U.S. President Barack Obama and his Chinese counterpart, Xi Jinping, will meet on the opening day of the United Nations climate summit in Paris on Monday to press the global community for a sweeping climate-change accord that would limit carbon emissions into the atmosphere and provide massive financial assistance to the most vulnerable Third World countries.
About 195 countries will gather in the French capital for two weeks in pursuit of an agreement to accelerate the global transition to a low-carbon economy – looking to usher in a world of greater energy efficiency, reliance primarily on renewable energy and other low-carbon sources rather than fossil fuels, and widespread adoption of technology to capture carbon dioxide from industrial processes and store the climate-changing gases underground.
Prime Minister Justin Trudeau is touting the Paris meeting as an opportunity to refurbish Canada's battered image on climate change. As nearly 150 leaders speak to the opening session on Monday, Mr. Trudeau will be joined by a cadre of provincial premiers and will use his three-minute statement to highlight the country's determination to put a price on carbon emissions and drive innovation in the production and consumption of energy.
If successful, the UN summit could mark a major turning point for the global economy, and send a clear signal that Canada cannot rely on high-cost, carbon-intensive energy resources to drive its prosperity in the medium-to-longer term.
While there are still contentious issues that could undermine the result, the bilateral session with Mr. Obama and Mr. Xi on the opening day – and their joint commitment on addressing climate change announced earlier this year – will provide important momentum for a successful conclusion, said Scott Vaughan, the Ottawa-based president of the International Institute for Sustainable Development and a former federal environment commissioner.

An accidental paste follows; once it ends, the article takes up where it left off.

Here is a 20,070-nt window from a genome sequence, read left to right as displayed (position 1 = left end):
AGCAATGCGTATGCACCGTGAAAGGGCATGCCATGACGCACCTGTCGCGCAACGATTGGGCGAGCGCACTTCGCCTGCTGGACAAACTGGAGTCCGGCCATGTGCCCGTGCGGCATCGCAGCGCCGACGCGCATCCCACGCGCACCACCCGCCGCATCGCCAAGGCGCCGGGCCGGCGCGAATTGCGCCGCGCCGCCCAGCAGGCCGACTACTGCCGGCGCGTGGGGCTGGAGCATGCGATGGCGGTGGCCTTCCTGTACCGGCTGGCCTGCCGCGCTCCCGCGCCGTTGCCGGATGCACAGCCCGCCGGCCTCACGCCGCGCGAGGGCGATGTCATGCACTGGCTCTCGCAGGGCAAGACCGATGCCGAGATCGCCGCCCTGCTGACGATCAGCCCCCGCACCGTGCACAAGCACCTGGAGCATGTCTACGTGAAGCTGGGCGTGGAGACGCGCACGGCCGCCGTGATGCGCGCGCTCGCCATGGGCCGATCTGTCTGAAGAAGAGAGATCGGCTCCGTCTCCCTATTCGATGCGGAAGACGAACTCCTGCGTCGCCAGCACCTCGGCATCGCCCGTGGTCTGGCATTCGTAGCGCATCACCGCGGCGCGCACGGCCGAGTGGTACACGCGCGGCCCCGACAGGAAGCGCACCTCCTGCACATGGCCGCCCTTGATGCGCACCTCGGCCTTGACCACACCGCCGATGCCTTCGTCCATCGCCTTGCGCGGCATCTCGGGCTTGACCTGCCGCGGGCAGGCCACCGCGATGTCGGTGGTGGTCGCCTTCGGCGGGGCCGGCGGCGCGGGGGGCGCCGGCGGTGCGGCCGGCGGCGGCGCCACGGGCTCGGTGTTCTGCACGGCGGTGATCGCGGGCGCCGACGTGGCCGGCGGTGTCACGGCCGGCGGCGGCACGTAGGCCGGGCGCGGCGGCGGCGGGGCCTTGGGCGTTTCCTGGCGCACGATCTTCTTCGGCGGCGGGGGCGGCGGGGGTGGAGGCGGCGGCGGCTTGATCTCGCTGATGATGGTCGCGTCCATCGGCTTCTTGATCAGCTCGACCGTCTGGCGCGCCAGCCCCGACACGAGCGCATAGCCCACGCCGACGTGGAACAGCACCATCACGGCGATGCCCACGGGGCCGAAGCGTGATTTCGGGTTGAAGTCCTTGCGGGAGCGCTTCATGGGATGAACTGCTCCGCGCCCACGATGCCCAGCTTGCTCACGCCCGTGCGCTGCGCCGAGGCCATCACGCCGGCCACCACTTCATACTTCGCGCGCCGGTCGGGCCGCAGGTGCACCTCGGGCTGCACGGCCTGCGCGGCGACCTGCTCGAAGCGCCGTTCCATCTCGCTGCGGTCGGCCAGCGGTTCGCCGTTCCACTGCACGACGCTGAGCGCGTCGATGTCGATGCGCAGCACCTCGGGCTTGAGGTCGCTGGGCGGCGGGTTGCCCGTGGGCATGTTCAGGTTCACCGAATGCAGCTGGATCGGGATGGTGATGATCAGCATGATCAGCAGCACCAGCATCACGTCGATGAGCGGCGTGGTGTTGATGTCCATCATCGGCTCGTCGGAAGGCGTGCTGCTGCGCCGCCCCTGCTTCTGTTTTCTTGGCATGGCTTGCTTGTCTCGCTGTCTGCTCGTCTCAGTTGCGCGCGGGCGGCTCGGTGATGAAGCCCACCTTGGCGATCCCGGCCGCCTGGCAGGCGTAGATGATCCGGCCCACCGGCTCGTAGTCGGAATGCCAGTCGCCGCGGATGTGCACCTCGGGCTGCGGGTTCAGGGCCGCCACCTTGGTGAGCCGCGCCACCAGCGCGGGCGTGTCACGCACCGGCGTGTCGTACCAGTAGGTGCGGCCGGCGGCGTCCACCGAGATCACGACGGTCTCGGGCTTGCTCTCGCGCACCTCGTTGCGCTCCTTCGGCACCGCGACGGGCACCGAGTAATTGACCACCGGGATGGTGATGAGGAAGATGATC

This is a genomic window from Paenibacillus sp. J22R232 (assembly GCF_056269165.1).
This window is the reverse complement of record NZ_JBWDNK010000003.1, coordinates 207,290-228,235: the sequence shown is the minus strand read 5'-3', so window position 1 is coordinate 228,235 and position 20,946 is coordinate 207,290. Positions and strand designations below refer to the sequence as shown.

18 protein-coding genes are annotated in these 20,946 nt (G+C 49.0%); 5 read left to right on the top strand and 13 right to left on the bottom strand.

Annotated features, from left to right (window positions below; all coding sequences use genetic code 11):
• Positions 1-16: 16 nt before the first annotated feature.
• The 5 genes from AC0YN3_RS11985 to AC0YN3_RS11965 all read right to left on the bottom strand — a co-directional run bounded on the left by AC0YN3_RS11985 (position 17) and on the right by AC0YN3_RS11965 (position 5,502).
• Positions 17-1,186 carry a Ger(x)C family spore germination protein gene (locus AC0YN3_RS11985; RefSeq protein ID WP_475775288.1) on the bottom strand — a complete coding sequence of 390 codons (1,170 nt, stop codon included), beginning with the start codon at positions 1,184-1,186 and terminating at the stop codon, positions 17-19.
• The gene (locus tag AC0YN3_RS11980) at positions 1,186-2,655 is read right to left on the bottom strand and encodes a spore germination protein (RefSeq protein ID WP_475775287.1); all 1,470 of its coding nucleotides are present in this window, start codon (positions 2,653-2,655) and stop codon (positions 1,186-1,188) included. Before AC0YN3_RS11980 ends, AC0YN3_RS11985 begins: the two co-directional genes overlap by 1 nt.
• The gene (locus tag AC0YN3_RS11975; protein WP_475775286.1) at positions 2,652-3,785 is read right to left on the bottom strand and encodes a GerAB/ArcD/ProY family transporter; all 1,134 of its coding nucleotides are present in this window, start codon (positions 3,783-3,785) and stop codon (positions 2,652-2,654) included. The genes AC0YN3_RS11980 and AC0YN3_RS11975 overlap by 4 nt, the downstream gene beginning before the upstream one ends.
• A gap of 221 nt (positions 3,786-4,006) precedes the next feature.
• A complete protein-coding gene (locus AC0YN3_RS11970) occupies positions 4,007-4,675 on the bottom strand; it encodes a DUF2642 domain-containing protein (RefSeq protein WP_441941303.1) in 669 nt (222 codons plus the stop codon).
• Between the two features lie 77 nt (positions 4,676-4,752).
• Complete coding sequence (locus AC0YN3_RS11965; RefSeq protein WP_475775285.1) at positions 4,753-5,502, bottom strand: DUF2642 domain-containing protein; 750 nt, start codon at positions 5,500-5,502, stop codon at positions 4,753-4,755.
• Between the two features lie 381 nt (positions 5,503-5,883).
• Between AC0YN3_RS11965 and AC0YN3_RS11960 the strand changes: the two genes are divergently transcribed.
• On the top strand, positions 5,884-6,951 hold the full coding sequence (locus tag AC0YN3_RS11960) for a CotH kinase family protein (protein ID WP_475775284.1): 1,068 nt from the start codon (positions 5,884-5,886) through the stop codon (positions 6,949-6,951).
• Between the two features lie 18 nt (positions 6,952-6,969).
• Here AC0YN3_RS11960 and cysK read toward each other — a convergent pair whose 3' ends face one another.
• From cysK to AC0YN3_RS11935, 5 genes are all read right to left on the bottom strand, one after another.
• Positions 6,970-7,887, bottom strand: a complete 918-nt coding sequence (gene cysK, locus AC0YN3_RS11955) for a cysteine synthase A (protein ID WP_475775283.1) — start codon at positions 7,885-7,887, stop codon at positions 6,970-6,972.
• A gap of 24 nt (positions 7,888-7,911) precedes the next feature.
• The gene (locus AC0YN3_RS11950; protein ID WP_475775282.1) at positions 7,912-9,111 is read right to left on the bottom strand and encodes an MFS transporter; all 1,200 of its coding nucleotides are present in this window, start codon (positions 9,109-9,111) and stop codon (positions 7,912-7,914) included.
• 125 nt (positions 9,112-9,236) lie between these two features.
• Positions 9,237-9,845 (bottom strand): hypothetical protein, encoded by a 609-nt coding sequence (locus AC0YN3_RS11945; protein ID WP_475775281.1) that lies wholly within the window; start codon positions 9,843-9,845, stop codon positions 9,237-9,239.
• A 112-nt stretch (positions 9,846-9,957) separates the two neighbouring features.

China is the world's largest greenhouse-gas emitter, while the United States is No. 2.
"It's huge – it's really a big deal" that Mr. Obama and Mr. Xi will kick off the conference with a joint push, Mr. Vaughan said. For years, the two superpowers were at loggerheads on climate, with China insisting that it should be treated as a developing country with no mitigation commitments and the Americans – joined by Canada – demanding that it set targets for emission reductions. Now, China has pledged to invest heavily in renewable energy and cap emissions some time around 2030, though it has no firm target.
Mr. Obama, who has described climate change as a "clear and present danger" to the U.S. security and economy, is also scheduled to have a one-on-one meeting with Indian Prime Minister Narendra Modi. India will contribute more than any other country to the rise in energy demand over the next 25 years, the Paris-based International Energy Agency said in a forecast on Friday. Coal will account for much of that increase, but Mr. Modi's government has pledged to the UN conference that non-fossil sources – nuclear and renewables – will provide more than half of the growth.
Critical to a successful Paris deal is the prominence of the pledge to keep global temperatures from rising by more than two degrees Celsius from preindustrial levels. Based on more than 170 national commitments submitted to the UN, the world is falling well short of the action needed to achieve that goal. The United States, Canada and the European Union are pushing for a five-year review when countries would assess progress and provide more ambitious policies.
"Success at Paris means there's going to be an absolutely clear, unambiguous signal that the global economy is moving towards a process of decarbonization," Mr. Vaughan said. In broad strokes, such a decades-long effort would involve virtually eliminating the use of fossil fuels – especially coal, but also natural gas – for power generation and then transforming the transportation system, including public transit but especially cars and trucks, to run on that cleaner electricity.
An ambitious Paris accord would also provide the framework for greater action in Canada. Mr. Trudeau and the premiers will meet 90 days after the meeting to conclude a national climate strategy that will link the various provincial efforts and establish a federal emissions target.
Liberal Environment Minister Catherine McKenna said on Friday that the target set by the previous Conservative government – a 30-per-cent reduction from 2005 levels by 2030 – will serve as a floor, but it will require greater action than is currently planned from Ottawa, the provinces, cities and the business community to meet it, let alone significantly improve on it.